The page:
the New York Times reports the news without fear or favor and all that, but I think the Clinton administration owes it a special debt of gratitude. Sure, there have been embarrassing revelations from the White House Hilton lately, and the Times, like every other newspaper in America, has lingered on them lovingly.
But if Clinton and his advisors were able to look past the dismal coverage of the president's frolicsome fund-raising style this past Wednesday, they would have noticed a solution to their problems staring out at them from the front page of the Metro section. There they could behold a lavish, celebratory feature on the post-White House career of former Clinton advisor George Stephanopoulos. If Clinton's tale read like a debauched morning-after in the vice tank, then Stephanopoulos' story was a glamorous debutante cotillion.
The story caps a series of triumphs for Clinton's ex-spinner. Upon his arrival in Manhattan, Elisabeth Bumiller writes, he was "immediately invited to dinner (and provided with a tuxedo) by Ralph Lauren." Having bagged a $2.85 million book deal with Little, Brown in December, Stephanopoulos followed up a month later with gigs as a political analyst on ABC's "Good Morning America" and a panelist on "This Week's" Sunday parade of chattering heads. To cement his metamorphosis from inveterate spinner to fun-loving, self-mocking media darling, he made a cameo appearance on ABC's "Spin City," playing himself opposite Michael J. Fox, who plays a character modeled on "who else," as the Times says, "George Stephanopoulos." (Where is Jean Baudrillard when you need him?) And what a great fellow to model yourself after! Bumiller is nearly orgasmic in her distillation of his winsomeness. "In person," she writes, "the famously disciplined and perfectionistic Mr. Stephanopoulos is personable, polite and circumspect." Presumably, "brave, clean and reverent" didn't survive the edit.
Bedecked in self-protective irony, Stephanopoulos is allowed to refer, without apparent self-awareness of any kind, to his fabulous Manhattan makeover as "getting a life." He even gets to resume plumping his mythical stature as the Clinton administration's liberal conscience -- an image he helped promote in a recent Vogue interview conducted by longtime friend Eric Alterman. Waxing Olympian, he tries to spin his New York relocation as a bid to emulate "the Moynihan model," combining scholarly (a teaching gig at Columbia) and political interests. Though he modestly suggests he's not yet ready to assume Moynihan's job in the Senate -- something that he could evidently arrange with a few discreet phone calls to Alterman and Lauren -- he allows that he just might want the position "one day, yeah. I think senator's a great job."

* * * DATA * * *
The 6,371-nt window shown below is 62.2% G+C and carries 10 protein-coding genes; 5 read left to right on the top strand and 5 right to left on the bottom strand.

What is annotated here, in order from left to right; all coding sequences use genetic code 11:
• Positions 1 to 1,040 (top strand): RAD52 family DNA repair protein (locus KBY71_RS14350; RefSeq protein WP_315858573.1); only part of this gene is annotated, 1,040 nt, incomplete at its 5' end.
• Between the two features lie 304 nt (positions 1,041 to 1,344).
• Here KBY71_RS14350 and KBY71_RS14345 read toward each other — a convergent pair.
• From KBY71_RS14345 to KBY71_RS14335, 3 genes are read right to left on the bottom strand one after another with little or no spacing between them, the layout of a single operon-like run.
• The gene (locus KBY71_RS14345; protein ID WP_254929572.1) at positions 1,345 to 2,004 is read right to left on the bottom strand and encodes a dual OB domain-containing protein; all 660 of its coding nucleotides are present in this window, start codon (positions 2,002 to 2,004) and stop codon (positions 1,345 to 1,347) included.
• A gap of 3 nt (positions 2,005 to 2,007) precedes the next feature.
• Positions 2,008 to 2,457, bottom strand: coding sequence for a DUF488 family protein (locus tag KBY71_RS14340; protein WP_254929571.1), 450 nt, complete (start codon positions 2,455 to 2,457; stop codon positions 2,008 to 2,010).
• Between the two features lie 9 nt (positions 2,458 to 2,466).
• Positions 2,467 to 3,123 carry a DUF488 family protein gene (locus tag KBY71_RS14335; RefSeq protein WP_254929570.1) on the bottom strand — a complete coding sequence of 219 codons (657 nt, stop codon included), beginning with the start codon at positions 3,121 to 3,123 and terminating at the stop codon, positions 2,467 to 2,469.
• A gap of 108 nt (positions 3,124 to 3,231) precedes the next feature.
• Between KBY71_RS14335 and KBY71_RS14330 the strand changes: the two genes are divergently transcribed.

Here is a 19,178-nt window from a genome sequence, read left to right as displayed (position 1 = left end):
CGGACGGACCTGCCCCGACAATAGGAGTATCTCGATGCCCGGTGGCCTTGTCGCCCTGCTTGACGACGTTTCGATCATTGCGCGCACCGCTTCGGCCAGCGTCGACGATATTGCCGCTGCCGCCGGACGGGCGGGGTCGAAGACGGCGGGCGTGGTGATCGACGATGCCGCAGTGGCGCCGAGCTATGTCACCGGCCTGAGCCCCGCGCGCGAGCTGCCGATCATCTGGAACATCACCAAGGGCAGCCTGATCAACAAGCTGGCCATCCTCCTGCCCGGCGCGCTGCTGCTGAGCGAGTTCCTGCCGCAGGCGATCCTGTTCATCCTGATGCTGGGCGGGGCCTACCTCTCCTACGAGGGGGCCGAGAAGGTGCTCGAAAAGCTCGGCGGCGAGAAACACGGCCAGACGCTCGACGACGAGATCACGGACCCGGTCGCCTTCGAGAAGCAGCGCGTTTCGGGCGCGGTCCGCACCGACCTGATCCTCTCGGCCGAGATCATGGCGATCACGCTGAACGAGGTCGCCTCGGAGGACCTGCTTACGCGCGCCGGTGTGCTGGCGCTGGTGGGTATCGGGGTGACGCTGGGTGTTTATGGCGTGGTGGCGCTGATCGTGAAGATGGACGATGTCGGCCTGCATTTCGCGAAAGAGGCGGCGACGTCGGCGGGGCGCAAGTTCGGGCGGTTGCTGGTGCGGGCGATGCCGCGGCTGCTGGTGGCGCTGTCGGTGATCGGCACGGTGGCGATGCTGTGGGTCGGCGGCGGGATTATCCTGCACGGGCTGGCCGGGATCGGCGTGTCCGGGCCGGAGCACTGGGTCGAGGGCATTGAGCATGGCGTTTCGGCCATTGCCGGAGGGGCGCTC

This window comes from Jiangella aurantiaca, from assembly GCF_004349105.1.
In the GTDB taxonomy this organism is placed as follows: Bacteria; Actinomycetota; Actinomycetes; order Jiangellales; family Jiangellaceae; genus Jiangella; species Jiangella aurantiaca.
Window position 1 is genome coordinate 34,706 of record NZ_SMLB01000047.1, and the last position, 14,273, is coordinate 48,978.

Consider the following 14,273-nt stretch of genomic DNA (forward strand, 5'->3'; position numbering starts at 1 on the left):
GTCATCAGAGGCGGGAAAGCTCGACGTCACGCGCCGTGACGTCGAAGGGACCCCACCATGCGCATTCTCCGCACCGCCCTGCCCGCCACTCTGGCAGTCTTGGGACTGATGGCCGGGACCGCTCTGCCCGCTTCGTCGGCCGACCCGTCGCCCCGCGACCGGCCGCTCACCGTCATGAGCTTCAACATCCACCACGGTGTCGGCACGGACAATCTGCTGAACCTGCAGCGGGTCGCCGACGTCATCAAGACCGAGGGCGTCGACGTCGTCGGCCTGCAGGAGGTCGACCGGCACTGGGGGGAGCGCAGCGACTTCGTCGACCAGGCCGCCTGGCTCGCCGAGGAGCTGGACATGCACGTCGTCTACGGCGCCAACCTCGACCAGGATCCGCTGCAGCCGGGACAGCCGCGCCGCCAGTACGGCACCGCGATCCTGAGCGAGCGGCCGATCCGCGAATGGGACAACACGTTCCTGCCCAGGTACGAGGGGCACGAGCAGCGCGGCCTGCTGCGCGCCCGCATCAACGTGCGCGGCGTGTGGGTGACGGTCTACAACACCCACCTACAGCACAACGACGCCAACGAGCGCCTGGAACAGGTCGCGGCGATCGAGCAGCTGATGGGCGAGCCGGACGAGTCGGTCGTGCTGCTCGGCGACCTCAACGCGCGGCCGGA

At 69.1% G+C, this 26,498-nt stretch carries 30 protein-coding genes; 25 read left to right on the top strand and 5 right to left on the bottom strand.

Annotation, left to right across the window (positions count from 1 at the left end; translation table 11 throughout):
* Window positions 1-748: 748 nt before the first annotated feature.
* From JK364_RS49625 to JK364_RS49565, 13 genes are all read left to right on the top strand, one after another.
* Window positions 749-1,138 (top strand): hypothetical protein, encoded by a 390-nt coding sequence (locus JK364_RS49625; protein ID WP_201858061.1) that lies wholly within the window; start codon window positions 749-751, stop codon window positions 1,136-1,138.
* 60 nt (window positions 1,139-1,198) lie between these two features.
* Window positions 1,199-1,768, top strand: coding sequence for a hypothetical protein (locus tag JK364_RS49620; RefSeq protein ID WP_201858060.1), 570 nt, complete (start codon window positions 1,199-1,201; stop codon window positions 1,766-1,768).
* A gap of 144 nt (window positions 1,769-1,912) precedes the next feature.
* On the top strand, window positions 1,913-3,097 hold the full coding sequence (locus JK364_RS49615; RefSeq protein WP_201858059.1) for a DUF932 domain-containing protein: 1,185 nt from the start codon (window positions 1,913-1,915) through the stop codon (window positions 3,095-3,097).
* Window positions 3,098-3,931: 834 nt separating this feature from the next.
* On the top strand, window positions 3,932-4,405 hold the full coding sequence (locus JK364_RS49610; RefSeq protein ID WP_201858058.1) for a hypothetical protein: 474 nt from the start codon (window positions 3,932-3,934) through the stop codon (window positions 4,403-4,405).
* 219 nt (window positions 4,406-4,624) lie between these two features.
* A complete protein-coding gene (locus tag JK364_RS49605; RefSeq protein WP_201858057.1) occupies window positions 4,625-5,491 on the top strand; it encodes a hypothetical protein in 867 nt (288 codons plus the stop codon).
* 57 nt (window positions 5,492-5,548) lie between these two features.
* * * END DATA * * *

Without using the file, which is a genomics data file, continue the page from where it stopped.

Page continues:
To return back from this relentlessly upbeat study in political celebrity to the Clinton coverage in the A section is a little like going from the deck of the Love Boat to the hold of the Pequod. But if President Clinton could only read the signs clearly, he would recognize that his former media spokesman, by spinning his own new persona, is still advising him.
If Stephanopoulos aspires, in his well-appointed Columbia reveries, to the "Moynihan model," then Clinton, in fending off his current round of troubles, should look to the "Stephanopoulos model." Instead of providing labored, unconvincing justifications for his harlotry -- it's amazing how much the phrase "The Lincoln Bedroom was not sold" reminds one of the more famous "I am not a crook" -- Clinton should just boyishly beam and say he's leasing off the symbols of American democracy in an effort to "get a life." Instead of arguing that his 938 sleep-over millionaires are "old friends" who just happen to have compliant checkbooks, Clinton should arrange a cameo appearance on "Friends" -- he could even be a recurring character, if he were to, say, pursue a dalliance with Jennifer Aniston (on-screen, that is).
And now that he's re-elected, why not ditch the whole cumbersome apparatus of sleepovers and coffee klatches -- sheet changes, all that half-and-half -- and go directly for the big, easy money of endorsement contracts? I mean, why have someone pay to jog with you, when you can prominently sport a Nike logo for a cool $30 million or so? (Though Reebok strikes me as a better fit: There's just a natural affinity, I think, between the notion of a "Planet Reebok" and a "Clinton U.S.A.")
Instead of being an embattled leader feebly facing down mounting evidence of peddling influence out of a famous bedroom, Clinton could be made over into a fun-loving avatar of the American id who just likes to have lots of cash around. (Hey, who doesn't?) I see him as a sort of political Jerry Maguire -- an obscene profiteer who cares. In any event, there's no time to lose: If George Stephanopoulos already has Ralph Lauren, it's only a matter of time before Dick Morris snags Tommy Hilfiger.